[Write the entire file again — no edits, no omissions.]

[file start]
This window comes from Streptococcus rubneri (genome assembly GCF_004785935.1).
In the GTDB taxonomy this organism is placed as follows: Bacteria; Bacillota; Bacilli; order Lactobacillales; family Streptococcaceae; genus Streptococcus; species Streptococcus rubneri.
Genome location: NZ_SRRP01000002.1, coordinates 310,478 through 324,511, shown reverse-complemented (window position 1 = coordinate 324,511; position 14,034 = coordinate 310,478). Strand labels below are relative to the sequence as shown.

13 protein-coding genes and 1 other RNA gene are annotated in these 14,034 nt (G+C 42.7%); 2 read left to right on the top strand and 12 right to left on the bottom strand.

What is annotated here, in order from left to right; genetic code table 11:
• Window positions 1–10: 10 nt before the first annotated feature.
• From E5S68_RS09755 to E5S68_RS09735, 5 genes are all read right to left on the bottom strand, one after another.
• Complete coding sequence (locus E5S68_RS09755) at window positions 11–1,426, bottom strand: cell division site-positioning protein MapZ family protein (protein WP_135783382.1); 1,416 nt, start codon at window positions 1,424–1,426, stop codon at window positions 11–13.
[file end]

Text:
This window comes from Streptococcus rubneri (genome assembly GCF_004785935.1).
In the GTDB taxonomy this organism is placed as follows: Bacteria; Bacillota; Bacilli; order Lactobacillales; family Streptococcaceae; genus Streptococcus; species Streptococcus rubneri.
Genome location: NZ_SRRP01000002.1, coordinates 310,478 through 324,511, shown reverse-complemented (window position 1 = coordinate 324,511; position 14,034 = coordinate 310,478). Strand labels below are relative to the sequence as shown.

13 protein-coding genes and 1 other RNA gene are annotated in these 14,034 nt (G+C 42.7%); 2 read left to right on the top strand and 12 right to left on the bottom strand.

What is annotated here, in order from left to right; genetic code table 11:
• Window positions 1–10: 10 nt before the first annotated feature.
• From E5S68_RS09755 to E5S68_RS09735, 5 genes are all read right to left on the bottom strand, one after another.
• Complete coding sequence (locus E5S68_RS09755) at window positions 11–1,426, bottom strand: cell division site-positioning protein MapZ family protein (protein WP_135783382.1); 1,416 nt, start codon at window positions 1,424–1,426, stop codon at window positions 11–13.